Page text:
1st Global Conference: Making Sense of: Play (July 2012, Oxford, United Kingdom)
1st Global Conference
Making Sense of: Play
Wednesday 11th July 2012 – Friday 13th July 2012
Mansfield College, Oxford, United Kingdom
Call for Papers:
What is "play"? The noun "play" and the verb "to play", though related, can have quite different meanings. Either way, the term is ubiquitous and plays (!) a significant part in the depiction of many common and important aspects of existence. This is so despite – or perhaps because of – the contradiction that is inherent in the concept "play". On the one hand, there is the sense of play that has to do with freedom, improvisation, inventiveness, not-in-earnestness, frivolity, fun, though sometimes nastiness, too (as in playing with someone's affections or torturing others for pleasure – think Abu Ghraib photographs, for example). On the other hand, there is play which is ritualistic and rule-governed: sport, drama, musical performance, various games, all of which have a strong element of structured performance in common. However, in both cases there is the implication that when we "play" (or a "play" is in progress), something not quite "for real" is taking place, something superfluous, perhaps, from the point of view of necessity or survival. At the same time, "play" appears to be something quite fundamental, as evidenced in the frequency with which the term appears in discourse and the role it has (plays!) in metaphors such as, e.g. "playing with fire", "playing hooky", "playing by ear", "playing rough, playing fair" When we speak of children and play we vacillate between seeing play as 'children's work" and as such necessary, essential for a child's learning about the world or we dismiss it as "mere child's play," as indeed superfluous and not of real account. Puppies and children play and to that extent, we count it as evidence of lacking the status of the serious, working adult. We might also consider the play of the senses, both in children and in adults, when we consider the delight we take in looking, hearing, tasting, touching, smelling—a kind of somatic play that reminds us of our connections to the earth and its myriad of sensuous experiences. Artists often consider their task to "play" with sensuous media. Even as they engage in the serious task of making art.
The interdisciplinary project Making Sense Of: Play seeks to examine the various meanings of "play", elucidate their inter-relationships and trace the origins of the patterns of play and their place in the human condition. Variations in cultural conditions naturally impact on play, its meanings and its forms, as do, often in a different way, economic inequalities both within and between different cultures. Our deliberations will necessarily takes this into account. In many languages, as in English, throughout its etymological history "play" has been closely connected to the world of children and make believe. Academic study of play, too, deals predominantly with various aspects of children's play and its importance in development. There is, in fact, a lack of balance between the study of play in relation to children and childhood on one hand, and "play" more generally, as outlined above, on the other. For this reason our project explicitly emphasizes the comparatively under-explored aspects of play in linguistic, literary, philosophical, historical, psychological and evolutionary frames of reference.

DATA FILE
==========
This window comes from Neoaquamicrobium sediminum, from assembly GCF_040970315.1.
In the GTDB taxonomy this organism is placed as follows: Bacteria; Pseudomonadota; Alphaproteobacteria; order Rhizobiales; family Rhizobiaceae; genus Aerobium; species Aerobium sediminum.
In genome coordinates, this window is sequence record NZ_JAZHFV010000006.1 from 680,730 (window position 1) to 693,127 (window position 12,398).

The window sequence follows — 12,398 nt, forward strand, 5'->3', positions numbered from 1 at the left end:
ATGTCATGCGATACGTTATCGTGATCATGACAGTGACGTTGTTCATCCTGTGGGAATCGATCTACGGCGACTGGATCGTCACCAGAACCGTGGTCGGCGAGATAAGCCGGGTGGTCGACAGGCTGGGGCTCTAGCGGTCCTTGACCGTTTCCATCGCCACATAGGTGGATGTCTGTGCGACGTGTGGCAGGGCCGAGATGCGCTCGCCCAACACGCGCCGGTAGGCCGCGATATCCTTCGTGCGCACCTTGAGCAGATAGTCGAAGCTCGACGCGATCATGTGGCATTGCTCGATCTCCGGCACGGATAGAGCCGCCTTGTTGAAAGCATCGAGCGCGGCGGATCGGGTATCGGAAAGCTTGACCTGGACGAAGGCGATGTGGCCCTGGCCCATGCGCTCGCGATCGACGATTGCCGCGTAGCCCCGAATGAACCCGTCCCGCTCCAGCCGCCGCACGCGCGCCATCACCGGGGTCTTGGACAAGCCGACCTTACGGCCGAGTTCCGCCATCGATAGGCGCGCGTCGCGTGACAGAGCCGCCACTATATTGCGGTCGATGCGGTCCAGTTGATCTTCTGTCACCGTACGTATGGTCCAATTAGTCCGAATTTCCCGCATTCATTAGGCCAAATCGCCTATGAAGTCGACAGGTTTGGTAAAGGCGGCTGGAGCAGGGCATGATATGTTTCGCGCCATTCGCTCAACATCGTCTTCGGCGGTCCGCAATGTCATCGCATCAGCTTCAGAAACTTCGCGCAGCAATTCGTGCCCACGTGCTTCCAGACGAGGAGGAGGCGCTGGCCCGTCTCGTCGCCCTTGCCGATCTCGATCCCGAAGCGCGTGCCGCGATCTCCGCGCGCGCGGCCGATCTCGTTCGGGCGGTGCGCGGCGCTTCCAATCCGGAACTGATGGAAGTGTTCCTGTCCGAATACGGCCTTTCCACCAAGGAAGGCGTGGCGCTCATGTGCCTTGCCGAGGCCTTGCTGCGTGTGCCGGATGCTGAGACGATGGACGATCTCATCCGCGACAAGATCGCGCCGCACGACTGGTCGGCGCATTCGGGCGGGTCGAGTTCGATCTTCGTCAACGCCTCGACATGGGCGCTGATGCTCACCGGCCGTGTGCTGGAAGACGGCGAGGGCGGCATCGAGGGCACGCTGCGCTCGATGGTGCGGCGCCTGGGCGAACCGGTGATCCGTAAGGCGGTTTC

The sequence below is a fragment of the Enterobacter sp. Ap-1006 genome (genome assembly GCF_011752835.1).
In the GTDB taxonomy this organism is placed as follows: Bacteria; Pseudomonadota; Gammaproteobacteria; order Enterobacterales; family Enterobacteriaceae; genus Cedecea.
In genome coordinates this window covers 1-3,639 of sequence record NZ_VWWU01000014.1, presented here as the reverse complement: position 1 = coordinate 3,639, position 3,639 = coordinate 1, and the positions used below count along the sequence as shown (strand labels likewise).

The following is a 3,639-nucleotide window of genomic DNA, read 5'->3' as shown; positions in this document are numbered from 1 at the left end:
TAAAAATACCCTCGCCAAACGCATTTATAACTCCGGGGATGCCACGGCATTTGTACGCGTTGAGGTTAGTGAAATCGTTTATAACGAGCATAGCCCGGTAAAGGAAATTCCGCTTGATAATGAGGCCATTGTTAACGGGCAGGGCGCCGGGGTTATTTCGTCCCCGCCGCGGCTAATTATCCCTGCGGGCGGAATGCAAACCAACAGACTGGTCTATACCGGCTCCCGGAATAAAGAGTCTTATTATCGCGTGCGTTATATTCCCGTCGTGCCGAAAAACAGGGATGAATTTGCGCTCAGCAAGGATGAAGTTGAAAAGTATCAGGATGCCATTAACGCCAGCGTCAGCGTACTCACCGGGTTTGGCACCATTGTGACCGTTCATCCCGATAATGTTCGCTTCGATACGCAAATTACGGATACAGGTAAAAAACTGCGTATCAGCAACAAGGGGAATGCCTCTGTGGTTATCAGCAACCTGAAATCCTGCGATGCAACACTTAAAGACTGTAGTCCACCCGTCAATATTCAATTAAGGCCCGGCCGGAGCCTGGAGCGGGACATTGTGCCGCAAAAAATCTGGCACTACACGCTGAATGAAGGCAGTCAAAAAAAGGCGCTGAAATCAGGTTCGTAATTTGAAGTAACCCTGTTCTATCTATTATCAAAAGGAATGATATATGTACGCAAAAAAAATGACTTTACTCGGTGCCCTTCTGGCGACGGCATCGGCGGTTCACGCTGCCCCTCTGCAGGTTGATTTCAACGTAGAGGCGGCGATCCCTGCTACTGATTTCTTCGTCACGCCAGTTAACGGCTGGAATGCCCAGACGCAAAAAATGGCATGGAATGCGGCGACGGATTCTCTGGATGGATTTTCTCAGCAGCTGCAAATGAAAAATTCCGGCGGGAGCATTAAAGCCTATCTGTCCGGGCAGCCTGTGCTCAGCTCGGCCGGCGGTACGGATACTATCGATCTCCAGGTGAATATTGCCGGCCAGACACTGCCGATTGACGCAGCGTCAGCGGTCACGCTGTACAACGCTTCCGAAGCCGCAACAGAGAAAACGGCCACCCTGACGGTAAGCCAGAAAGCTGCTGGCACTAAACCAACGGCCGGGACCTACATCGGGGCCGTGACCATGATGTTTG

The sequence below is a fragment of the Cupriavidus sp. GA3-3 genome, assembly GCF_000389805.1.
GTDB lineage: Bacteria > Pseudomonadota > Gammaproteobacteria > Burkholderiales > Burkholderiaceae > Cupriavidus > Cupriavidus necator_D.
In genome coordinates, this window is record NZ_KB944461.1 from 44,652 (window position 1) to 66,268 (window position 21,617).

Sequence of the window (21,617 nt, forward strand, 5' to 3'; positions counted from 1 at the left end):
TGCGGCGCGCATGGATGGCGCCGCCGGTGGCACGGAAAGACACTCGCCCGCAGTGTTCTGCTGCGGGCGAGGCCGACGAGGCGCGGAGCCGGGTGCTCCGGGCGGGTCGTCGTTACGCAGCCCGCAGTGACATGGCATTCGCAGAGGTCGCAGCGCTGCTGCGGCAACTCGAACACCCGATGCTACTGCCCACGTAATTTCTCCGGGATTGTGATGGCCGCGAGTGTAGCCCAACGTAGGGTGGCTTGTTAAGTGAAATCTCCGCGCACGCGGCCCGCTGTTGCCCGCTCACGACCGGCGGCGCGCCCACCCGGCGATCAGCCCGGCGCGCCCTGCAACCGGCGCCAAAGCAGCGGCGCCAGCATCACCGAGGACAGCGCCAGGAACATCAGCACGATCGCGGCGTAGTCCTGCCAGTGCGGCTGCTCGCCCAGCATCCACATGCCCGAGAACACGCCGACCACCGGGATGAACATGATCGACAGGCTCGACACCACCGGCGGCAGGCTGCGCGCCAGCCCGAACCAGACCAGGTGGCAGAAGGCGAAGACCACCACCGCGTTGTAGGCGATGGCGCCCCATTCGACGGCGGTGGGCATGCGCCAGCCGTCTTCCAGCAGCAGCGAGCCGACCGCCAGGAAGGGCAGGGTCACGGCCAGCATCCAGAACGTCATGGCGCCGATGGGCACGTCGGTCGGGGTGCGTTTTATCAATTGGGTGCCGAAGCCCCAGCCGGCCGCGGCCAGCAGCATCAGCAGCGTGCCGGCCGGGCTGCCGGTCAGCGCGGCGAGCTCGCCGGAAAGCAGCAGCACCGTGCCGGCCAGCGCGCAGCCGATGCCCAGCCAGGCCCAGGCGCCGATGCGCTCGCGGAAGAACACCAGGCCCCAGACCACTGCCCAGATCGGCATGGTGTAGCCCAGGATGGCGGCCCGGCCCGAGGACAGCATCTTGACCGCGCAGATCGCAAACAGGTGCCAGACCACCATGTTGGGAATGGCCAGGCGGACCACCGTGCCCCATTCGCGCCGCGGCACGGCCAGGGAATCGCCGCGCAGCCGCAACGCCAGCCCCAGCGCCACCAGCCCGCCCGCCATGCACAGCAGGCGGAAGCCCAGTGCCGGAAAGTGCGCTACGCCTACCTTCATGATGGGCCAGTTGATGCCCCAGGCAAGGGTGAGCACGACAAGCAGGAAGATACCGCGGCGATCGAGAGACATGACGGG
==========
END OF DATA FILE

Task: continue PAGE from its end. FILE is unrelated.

The following broad themes are suggested: Play (as both – or either – freedom and constraint)
- in politics
- in literature
- throughout history
- in philosophy
- as a psychological issue
- its evolutionary significance
- in language
- as humour
- in metaphor
- play of perception
- play and the life-course
- relating to existential crisis (illness, death)
- and love
- and hatred
- and power
- animal play
The above themes are not unrelated; they represent dimensions rather than categories and can therefore be combined in presentations.
The Steering Group particularly welcomes the submission of pre-formed panel proposals. Papers will also be considered on any related theme. 300 word abstracts should be submitted by Friday 13th January 2012. If an abstract is accepted for the conference, a full draft paper should be submitted by Friday11th May 2012. Abstracts should be submitted simultaneously to both Organising Chairs; abstracts may be in Word, WordPerfect, or RTF formats with the following information and in this order:
a) author(s), b) affiliation, c) email address, d) title of abstract, e) body of abstract, f) up to 10 key words
E-mails should be entitled: PLAY Abstract Submission.
Please use plain text (Times Roman 12) and abstain from using footnotes and any special formatting, characters or emphasis (such as bold, italics or underline). Please note that a Book of Abstracts is planned for the end of the year. All accepted abstracts will be included in this publication. We acknowledge receipt and answer to all paper proposals submitted. If you do not receive a reply from us in a week you should assume we did not receive your proposal; it might be lost in cyberspace! We suggest, then, to look for an alternative electronic route or resend.
Joint Organising Chairs:
St. Joseph's College,
Network Founder and Leader
The conference is part of the Probing the Boundaries programme of research projects. It aims to bring together people from different areas and interests to share ideas and explore various discussions which are innovative and exciting.
All papers accepted for and presented at this conference will be eligible for publication in an ISBN eBook. Selected papers maybe invited for development for publication in a themed hard copy volume(s)
For further details of the project, please visit:
For further details of the conference, please visit:
Please note: Inter-Disciplinary.Net is a not-for-profit network and we are not in a position to be able to assist with conference travel or subsistence.